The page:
Design gig websites are an option, but be aware that there will be maaaany more designers than projects. Use google to find a few. The good ones charge a subscription fee normally. Avoid bidding sites like the plague. Ditto spec work (you only get paid if your work gets used ). There is a big difference between this and working for free, contact charities and organizations close to your heart and offer your services for free in exchange for expericence. And karma. Can pay off if you get it right.

Hourly rate is a tricky thing to get right. Research into rates. Set yours just above what you realistically want for the job. Only once you have some experience behind you will be able to feel comfortable about what to charge. Harsh perhaps, but any money you earn whilst learning the ropes is a total bonus.

You mention that most people only want MS word-esque things doing. That is usually because they have only working knowledge of such software. It is up to you the designer to sell your abilities. Illustrator takes time to learn, so sell that. You can make people look good… tell them that!

Just remeber that graphic design is not ID. Whilst there are many similar processes only a few cross paths…There are numerous discussions about similar topics within the forum, dig around. The web is full of GD forums discussing just this.

Good luck!

ben_greenwood thanks for the tips. Luckily I have been using Photoshop, Indesign, and Illustrator for about 5-6 years now. I do have some work samples from this past years studio and a little bit of graphic work that I did for those student clubs. The biggest thing I guess is finding work and those connections and also moving from doing Free flyers to paid flyers if possible.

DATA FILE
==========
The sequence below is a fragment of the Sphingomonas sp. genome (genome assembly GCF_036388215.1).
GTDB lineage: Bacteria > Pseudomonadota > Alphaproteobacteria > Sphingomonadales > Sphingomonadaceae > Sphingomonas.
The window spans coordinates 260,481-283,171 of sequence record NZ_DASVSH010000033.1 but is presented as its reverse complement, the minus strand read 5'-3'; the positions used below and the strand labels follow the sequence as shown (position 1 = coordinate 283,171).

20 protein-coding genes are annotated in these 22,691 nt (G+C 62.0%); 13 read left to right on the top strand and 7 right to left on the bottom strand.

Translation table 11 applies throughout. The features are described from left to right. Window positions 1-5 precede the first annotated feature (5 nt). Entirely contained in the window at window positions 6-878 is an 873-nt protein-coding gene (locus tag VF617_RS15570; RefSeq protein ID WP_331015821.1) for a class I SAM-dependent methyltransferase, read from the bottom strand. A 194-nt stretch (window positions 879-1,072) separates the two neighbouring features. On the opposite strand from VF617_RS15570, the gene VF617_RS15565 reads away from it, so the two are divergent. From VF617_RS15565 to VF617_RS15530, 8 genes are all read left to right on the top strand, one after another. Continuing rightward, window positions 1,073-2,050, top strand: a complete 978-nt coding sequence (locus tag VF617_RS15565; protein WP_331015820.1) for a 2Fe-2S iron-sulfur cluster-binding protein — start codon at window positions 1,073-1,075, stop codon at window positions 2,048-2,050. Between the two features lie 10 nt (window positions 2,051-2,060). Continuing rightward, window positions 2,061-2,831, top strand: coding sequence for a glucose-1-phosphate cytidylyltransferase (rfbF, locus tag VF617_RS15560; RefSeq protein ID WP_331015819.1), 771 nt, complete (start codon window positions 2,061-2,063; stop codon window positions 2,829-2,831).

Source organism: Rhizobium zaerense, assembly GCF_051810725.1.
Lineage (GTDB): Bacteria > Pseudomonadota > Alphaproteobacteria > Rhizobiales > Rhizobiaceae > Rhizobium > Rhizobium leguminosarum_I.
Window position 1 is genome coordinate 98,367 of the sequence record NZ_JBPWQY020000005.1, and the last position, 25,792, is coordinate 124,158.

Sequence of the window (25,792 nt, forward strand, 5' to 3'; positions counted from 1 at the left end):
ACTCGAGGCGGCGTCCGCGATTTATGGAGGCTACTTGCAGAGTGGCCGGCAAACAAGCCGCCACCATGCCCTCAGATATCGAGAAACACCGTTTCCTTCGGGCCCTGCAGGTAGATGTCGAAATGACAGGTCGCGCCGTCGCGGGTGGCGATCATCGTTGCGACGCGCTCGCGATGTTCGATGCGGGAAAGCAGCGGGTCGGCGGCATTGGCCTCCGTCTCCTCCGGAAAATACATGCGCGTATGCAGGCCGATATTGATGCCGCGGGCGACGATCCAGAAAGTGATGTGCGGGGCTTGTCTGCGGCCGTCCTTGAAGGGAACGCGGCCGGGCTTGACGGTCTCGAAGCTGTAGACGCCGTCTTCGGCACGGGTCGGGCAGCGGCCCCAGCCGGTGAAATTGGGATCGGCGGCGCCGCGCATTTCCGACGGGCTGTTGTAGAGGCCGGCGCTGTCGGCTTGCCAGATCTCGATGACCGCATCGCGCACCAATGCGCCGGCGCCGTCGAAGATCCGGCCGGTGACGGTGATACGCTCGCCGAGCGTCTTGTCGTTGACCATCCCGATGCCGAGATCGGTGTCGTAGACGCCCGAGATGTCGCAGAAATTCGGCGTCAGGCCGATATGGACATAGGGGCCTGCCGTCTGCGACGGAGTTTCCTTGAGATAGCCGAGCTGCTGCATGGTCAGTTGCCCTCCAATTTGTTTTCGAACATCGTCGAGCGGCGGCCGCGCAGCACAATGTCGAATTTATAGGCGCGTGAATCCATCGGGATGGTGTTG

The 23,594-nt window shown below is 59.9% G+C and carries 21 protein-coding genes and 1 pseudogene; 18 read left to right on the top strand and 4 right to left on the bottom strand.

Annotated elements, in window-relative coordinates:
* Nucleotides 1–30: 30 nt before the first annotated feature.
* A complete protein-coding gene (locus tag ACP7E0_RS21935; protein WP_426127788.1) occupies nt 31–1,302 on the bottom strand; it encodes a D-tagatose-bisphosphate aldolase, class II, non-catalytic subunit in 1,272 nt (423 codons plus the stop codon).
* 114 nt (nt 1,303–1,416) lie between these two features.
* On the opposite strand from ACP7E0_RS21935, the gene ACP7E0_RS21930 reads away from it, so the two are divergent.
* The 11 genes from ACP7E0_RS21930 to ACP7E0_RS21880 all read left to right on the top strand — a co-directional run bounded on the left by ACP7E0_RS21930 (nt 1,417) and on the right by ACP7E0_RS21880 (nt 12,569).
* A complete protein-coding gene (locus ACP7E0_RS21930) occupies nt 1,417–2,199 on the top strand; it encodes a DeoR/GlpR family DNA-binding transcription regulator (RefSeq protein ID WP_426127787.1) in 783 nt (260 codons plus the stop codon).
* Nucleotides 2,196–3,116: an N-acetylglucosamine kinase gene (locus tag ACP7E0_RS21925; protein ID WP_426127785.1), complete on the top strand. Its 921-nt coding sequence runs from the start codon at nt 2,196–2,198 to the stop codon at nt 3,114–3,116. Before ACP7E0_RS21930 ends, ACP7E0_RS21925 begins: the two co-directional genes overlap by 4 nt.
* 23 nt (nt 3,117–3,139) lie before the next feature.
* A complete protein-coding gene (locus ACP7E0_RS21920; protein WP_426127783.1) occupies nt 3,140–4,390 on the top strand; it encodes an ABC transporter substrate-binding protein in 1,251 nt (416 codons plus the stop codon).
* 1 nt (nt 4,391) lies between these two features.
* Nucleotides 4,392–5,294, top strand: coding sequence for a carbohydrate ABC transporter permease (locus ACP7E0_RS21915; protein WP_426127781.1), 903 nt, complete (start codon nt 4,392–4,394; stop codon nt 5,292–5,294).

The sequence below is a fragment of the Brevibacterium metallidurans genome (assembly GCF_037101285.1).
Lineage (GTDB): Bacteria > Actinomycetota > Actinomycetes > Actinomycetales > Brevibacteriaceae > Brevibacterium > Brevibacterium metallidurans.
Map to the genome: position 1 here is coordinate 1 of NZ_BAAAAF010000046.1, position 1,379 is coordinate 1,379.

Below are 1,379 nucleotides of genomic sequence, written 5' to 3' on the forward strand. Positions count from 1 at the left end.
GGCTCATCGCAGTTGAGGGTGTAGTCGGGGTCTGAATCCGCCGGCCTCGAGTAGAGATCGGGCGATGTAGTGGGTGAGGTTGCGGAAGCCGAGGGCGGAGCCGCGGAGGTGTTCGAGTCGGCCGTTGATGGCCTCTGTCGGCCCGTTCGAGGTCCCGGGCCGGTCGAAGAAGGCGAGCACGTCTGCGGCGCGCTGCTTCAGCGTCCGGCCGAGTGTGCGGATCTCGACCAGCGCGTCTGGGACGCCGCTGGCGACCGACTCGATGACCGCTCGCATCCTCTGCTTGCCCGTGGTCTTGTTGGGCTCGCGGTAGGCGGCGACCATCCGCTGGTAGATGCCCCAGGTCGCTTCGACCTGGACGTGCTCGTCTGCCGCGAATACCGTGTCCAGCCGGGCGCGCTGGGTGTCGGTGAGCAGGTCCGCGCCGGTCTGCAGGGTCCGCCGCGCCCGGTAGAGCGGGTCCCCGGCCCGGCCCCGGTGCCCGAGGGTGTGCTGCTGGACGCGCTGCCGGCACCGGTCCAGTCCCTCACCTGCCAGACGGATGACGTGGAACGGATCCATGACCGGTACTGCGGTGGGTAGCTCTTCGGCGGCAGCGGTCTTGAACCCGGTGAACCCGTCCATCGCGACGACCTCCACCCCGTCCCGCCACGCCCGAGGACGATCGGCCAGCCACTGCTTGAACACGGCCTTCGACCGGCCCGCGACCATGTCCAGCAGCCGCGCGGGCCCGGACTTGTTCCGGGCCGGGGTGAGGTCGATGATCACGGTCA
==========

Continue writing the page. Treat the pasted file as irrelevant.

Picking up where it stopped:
My suggestion would be to find your local small/new business owners association and attend one of the meetings. These are the people that need graphic/industrial designers such as yourself. Entrepreneurs typically can’t quite afford the boutique design firms, so having someone with your particular skill set could be very beneficial.

Just a thought.

Just be careful with this and make sure you are paid what you are worth. Entrepreneurs sometimes also do not understand the value of design and want to get these services for a much lower rate. Just make sure you do your home work on the company and ask for a flat fee upfront.

good point from PackageID. Smaller jobs for clients i havent worked with before are asked for 100% upfront and bigger stuff i wont take less than 50%, with full paymet upon completion or at specific dates to keep the cashflow sweet.

Social networking sites are a great way to find work, offer your services to bands, Djs and promoters if flyers are your thing, but be cautious of the payment situation. is a great resource with a huge archive, dig around Noisy Decent Graphics , this guy really does speak some sense…

Thanks ben and the rest of you all, really good advice